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|Title: ||A comparative study of protein energy malnutrition of children and the elderly in Ghana using biochemical and anthropometrical indices|
|Authors: ||Togbe, Eliezer|
|Issue Date: ||13-Dec-2001|
|Series/Report no.: ||3414;|
|Abstract: ||A comparative, cross-sectional study was carried out on 305 children and 307 adults from both the Northern and Ashanti regions to investigate their nutritional status and the usefulness of some relatively new nutritional indexes for nutritional assessment. The children were of age one to twelve years, whereas the adults were fifty years and older. Nutritional status was assessed by biochemical and anthropometric parameters. The biochemical assessment was performed using haemoglobin (Hb), serum albumin and serum potassium levels in children and adults. Serum calcium was studied in children only.
The prevalence rate of anaemia in the children was 41.0% (based on Hb cut off point of 11 g/dl). Of all the children, the subgroup of 6-to-9 year’s school children was at the highest risk of anaemia, having a prevalence rate of 49.6%.
The mean Hb level of the North child was 10.2 g/dl (±1.4) whilst that of the Ashanti child was slightly higher at a value of 10.6 g/dl (±1.8).
In the adult group investigated, the prevalence rate of anaemia was 47.9% (at Hb cut off point of 12.0 g/dl. Women were at a higher risk of anaemia than men at prevalence rates of 52.8% and 42.8% respectively. Those in the highest risk zone of anaemia were the elderly adults greater than 70 years old, at a rate of 52.2%
The mean adult Hb level was 11.7 g/dl (± 2.3), slightly lower than the cut off point
Hypoalbuminaemia (serum albumin level set at a cut off point of 35.0 g/dl) prevalence rate for the child sample investigated was 18.4% while that of the adult was 26.7%. The prevalence rate of hypoalbuminaemia was less than that of anaemia in both children and adults.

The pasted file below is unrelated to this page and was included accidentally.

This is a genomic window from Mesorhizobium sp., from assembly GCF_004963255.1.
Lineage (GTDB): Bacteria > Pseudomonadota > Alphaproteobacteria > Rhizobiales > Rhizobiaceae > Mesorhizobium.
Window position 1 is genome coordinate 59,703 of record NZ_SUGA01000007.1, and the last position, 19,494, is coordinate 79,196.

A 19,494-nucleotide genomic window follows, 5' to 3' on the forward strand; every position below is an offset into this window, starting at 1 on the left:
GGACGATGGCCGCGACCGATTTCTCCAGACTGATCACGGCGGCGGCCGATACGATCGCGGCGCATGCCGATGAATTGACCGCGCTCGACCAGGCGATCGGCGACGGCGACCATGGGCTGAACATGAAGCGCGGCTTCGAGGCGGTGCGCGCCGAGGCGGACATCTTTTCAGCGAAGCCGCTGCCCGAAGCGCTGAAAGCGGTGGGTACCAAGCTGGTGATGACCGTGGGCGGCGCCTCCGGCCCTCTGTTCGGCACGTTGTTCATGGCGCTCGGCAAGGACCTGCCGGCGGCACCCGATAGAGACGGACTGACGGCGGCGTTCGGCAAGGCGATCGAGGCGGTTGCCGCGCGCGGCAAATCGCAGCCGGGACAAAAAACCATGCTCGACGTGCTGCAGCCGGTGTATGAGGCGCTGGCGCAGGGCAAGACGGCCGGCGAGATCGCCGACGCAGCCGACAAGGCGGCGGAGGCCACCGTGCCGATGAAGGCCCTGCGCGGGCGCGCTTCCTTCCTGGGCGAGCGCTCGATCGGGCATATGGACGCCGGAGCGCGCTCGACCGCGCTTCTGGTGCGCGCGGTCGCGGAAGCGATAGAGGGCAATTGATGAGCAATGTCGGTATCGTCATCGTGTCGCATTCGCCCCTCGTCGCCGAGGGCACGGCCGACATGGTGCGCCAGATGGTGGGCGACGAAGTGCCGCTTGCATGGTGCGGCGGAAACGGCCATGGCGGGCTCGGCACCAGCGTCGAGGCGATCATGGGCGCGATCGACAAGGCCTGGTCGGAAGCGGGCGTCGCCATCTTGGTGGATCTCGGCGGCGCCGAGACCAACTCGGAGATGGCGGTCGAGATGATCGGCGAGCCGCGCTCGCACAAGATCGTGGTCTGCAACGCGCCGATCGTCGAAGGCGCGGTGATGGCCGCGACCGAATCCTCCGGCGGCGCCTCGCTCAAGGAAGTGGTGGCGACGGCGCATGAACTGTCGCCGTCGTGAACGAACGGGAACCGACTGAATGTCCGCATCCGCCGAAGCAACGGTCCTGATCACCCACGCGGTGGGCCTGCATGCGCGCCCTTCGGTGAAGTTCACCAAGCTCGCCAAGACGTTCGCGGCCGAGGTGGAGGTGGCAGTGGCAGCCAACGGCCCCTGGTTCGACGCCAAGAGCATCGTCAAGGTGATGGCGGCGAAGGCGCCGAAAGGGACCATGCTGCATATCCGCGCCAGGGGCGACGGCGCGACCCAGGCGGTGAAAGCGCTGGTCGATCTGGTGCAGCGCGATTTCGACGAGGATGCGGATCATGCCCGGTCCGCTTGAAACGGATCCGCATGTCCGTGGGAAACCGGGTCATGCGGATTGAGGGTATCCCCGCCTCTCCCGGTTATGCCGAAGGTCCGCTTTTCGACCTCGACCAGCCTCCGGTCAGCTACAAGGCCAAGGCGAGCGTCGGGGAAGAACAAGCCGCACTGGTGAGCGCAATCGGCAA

Our study showed a good correlation between Body Mass Index (BMI) and a modified Nutritional Risk Index (NRI’) with an r-value of 0.57 in the child group
studied. Furthermore, using NRI’ to perform PEM sensitivity test in the study population, we observed a stronger sensitivity of NRI’ in ident5iing children at nutritional risk compared to using weight-for-age Z scores (WAZ). NRI’ gave a sensitivity of 43.5% compared to that of WAZ of 22.8% among children of moderate malnutrition. NRI’ offers a promising parameter for assessing malnutrition risk status among children in developing countries where standard references of the WHO are often employed.|
|Description: ||A thesis submitted to the Department of Molecular Medicine, School of Medical Sciences, College of Health Sciences,
Kwame Nkrumah University of Science and Technology in partial
fulfilment of the requirements for the award of Master of Science in Clinical Biochemistry, 2001|
|Appears in Collections:||College of Health Sciences|
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